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Congressman Rodney Davis pushes for bipartisan Social Security Fairness Act

Millions of retirees on Social Security will get a 5.9% boost in benefits for 2022. The biggest cost-of-living adjustment in 39 years follows a burst in inflation as the economy struggles to shake off the drag of the coronavirus pandemic.

WASHINGTON — When Congressman Rodney Davis took office in 2013, he introduced the Social Security Fairness Act. It’s a bill with broad bipartisan support that would expand Social Security benefits for many Americans.

Before his time in office ends in January, the Taylorville Republican said he’s keen on passing the Social Security Fairness Act.

The bill would repeal the Windfall Elimination Provision (WEP) and the Government Pension Offset (GPO), two policies which negatively impact public sector employees and their spouses.

Davis said WEP and GPO were two provisions intended to “shore up Social Security” in the 1970s and 1980s. However, he said they now “punish” public sector employees.

“This bill repeals provisions that reduce Social Security benefits for individuals who receive other benefits, such as a pension from a state or local government,” as detailed in the bill’s text.

The Social Security Fairness Act has over 290 co-sponsors from both parties — including from progressives, like Congresswoman Rashida Tlaib of Minnesota and Congressman Ro Khanna of California, and conservatives, like Congressman Paul Gosar of Arizona and Louie Gohmert of Texas.

Davis said now is the time to act on Social Security reform.

“This is our chance to correct the egregious position. This is our chance to get politicians of both parties to pull their head out of the sand, and realize there’s a problem with Social Security’s long-term solvency,” Davis said.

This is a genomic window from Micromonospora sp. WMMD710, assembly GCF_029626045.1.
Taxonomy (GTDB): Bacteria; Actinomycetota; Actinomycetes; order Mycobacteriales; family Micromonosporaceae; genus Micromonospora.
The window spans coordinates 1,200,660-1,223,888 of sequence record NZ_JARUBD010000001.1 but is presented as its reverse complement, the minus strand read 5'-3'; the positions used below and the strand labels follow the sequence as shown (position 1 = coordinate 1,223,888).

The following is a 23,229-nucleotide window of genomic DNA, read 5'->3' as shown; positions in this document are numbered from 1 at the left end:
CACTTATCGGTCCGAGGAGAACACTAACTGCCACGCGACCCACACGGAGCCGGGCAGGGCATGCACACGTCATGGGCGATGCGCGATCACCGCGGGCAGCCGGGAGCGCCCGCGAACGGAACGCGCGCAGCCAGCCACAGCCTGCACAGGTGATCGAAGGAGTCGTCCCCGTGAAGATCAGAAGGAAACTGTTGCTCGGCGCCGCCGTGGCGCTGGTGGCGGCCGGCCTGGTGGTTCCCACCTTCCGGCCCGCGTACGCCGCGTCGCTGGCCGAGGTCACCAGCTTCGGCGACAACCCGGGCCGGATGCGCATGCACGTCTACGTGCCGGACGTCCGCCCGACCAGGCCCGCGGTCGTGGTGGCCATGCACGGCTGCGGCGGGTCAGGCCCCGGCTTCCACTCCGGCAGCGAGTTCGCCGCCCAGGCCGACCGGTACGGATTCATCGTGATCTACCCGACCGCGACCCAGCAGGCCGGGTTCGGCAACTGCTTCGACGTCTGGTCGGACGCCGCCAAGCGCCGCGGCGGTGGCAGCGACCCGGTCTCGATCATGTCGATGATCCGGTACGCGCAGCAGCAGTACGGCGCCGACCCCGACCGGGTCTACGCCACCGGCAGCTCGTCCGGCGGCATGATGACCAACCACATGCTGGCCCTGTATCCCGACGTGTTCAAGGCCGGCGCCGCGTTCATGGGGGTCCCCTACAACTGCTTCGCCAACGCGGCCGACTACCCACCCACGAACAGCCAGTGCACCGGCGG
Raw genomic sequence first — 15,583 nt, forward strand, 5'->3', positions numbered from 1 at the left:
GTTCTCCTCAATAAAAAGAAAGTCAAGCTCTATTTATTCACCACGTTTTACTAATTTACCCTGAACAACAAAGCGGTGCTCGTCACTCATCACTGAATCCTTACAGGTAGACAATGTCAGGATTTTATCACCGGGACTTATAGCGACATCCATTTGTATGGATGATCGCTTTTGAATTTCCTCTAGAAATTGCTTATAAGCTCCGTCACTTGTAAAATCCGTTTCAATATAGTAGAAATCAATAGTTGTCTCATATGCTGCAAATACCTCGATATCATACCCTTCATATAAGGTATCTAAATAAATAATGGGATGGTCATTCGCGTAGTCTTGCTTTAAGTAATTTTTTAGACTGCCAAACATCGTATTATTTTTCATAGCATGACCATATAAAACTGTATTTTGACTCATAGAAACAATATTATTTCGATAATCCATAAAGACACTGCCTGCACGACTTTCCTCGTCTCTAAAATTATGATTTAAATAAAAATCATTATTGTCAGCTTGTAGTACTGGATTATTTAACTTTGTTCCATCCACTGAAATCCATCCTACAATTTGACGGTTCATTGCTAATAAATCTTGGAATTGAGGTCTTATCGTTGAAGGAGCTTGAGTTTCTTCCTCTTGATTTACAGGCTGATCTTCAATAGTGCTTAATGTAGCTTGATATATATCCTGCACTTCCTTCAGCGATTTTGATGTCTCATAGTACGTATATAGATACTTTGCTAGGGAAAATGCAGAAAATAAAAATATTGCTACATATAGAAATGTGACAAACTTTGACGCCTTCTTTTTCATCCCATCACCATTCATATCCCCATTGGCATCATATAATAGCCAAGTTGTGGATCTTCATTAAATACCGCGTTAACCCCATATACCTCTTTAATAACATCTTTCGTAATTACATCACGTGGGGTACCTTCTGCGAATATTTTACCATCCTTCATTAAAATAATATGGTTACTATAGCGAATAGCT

Nancy Altman, who was appointed to the Social Security Advisory Board by Speaker Nancy Pelosi, agreed that reform is long overdue. 

Altman said that public sector employees “have an offset,” if they’ve also worked in the private sector — which can complicate and lessen their benefit package. She said that 25% of state and local workers are not covered by Social Security.

“A lot of people who have worked in the public sector, especially spouses and widows, have their benefits completely taken away from Social Security. There’s a lot of sense that it is not a good provision (WEP and GPO). And we should be rewarding people that have worked in the public sector,” Altman said.

She said her advocacy organization, Social Security Works, has fought for the repeal of the GPO and WEP provisions. 

If the Social Security Fairness Act passes, Altman said “people who have worked in the public sector would get higher Social Security benefits.”

Altman noted the fact that the Social Security Fairness Act isn’t “paid for,” which means it doesn’t increase revenue for the system.

Another proposed bill — Social Security 2100: A Sacred Trust — would expand benefits, while increasing revenue for Social Security (by taxing wealthy Americans). Altman favors that bill, but said both bills can pass simultaneously.

Davis recently filed a motion to place the bill on the Consensus Calendar. Though it’s unclear when it will reach the House floor for a vote. He said that is up to Speaker Pelosi. 

Illinois Public Media employees are public sector employees and would be affected by this change to Social Security benefits.

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Harrison Malkin

Harrison Malkin is a politics reporter at Illinois Public Media. He's focusing on elections across the state, particularly the 13th and 15th congressional districts and the gubernatorial race. Malkin studied Politics and Communications at Ithaca College, where he was a nightly newscaster and reporter for WICB. From 2020 to 2021, he was a reporting fellow at the Center on Media, Crime, and Justice at John Jay College. You can send a tip, recommendation, or note to hmalkin@illinois.edu.

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